If you needed further proof that patent wars are detrimental to innovation, look no further than a new piece from The New York Times. The extensive article highlights the fact that big companies often threaten small start-ups with an extensive (and board) patent portfolio that ultimately leads to an acquisition of the smaller firm by the larger company or worse, a lawsuit.
But even more appalling is the revelation that those in the smartphone industry spent around $20 billion on patent litigation in the last two years.
The paper reveals that tech giants like Apple and Google have spent more money on legal battles than research and development in the past year. Cupertino spent just south of $3 billion on R&D in 2011 with plans to spend under $4 billion this year - figures that are far less than every other major technology company.
An unnamed source at Google told the paper they believe Apple enjoys these legal battles.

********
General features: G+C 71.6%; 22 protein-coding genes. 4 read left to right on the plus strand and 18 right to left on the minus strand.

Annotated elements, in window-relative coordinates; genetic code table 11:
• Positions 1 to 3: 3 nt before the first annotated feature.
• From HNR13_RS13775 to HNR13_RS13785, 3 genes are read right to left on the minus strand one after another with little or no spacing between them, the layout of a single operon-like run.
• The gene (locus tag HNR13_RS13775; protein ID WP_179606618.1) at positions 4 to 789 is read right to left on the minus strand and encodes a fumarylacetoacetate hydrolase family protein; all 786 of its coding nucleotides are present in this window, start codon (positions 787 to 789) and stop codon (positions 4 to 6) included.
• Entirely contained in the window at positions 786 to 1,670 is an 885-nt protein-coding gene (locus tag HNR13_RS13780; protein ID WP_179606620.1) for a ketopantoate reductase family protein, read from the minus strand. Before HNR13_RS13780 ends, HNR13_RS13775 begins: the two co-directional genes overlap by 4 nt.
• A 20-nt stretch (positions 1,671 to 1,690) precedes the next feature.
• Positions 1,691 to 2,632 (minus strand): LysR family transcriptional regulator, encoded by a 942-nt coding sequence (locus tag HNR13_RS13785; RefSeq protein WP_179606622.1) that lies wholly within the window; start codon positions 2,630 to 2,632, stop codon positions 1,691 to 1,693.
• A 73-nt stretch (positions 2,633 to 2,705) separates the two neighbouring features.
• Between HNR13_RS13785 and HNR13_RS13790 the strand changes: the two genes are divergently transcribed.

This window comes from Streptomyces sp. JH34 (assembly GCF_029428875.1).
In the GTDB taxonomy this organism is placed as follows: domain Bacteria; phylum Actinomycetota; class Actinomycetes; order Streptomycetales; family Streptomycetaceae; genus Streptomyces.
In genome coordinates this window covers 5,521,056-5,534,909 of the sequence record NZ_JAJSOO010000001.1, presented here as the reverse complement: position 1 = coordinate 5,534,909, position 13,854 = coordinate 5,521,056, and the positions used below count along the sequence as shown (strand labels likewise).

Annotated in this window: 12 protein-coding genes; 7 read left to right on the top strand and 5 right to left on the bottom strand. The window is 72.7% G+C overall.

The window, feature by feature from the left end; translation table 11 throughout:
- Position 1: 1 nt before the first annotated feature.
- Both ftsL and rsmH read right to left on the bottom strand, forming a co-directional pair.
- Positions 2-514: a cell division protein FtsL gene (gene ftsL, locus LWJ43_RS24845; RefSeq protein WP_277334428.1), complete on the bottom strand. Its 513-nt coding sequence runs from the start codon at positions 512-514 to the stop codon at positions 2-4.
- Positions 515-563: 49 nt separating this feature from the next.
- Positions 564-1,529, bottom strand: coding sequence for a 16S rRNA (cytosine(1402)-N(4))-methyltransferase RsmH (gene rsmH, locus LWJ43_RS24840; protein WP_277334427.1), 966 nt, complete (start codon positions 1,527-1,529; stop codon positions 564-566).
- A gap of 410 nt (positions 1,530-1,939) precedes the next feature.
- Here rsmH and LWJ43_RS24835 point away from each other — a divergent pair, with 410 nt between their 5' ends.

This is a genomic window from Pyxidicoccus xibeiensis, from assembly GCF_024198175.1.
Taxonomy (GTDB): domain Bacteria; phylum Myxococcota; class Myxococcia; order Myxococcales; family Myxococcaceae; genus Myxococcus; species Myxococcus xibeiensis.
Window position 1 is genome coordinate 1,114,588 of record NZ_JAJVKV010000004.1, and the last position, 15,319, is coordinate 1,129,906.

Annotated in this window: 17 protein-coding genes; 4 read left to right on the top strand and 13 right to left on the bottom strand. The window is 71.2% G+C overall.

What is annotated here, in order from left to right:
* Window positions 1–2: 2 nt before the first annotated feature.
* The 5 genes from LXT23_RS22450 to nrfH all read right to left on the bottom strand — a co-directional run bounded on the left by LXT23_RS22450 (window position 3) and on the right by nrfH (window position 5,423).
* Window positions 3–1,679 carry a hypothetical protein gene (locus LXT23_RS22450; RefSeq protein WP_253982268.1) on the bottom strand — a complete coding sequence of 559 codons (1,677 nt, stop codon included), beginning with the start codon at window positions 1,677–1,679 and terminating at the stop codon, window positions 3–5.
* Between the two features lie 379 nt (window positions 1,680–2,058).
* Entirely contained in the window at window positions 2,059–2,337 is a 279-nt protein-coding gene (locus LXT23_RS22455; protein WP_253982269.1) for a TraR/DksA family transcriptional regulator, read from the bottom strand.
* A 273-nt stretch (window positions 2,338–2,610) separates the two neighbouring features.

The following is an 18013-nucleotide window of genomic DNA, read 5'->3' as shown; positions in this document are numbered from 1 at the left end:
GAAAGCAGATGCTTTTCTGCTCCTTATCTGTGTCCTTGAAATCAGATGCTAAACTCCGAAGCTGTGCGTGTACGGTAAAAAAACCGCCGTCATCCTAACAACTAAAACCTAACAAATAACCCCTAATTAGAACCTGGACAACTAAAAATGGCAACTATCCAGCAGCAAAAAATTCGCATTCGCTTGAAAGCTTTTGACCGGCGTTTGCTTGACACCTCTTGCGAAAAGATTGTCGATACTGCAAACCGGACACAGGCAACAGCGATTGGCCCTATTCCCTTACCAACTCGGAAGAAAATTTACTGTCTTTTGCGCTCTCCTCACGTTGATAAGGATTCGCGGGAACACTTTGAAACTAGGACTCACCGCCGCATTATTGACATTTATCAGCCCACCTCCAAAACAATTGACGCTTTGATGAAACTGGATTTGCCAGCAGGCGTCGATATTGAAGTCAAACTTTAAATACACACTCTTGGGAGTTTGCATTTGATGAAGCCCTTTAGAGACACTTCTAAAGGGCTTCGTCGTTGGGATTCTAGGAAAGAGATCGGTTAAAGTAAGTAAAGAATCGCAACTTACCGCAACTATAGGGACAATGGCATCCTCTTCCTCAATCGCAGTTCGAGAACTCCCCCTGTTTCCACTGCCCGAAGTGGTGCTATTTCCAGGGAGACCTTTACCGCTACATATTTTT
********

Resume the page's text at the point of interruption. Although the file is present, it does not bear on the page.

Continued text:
"Sometimes they're asking for money. Then they say we have to promise to not copy aspects of the iPhone. And whenever we get close to an agreement, it all changes again.
"Our feeling is they don't really want this to end. As long as everyone is distracted by these trials, the iPhone continues to sell."
The article also highlights the fact that Apple initially submitted a patent application for what would become Siri in 2004. It took two years before officials got to Apple's submission, ultimately denying it.
This didn't deter Cupertino, however, as they modified and resubmitted the application another eight times over the next five years. It wasn't until the 10th attempt last year that they were awarded patent 8,086,604 for a voice and text-based search engine.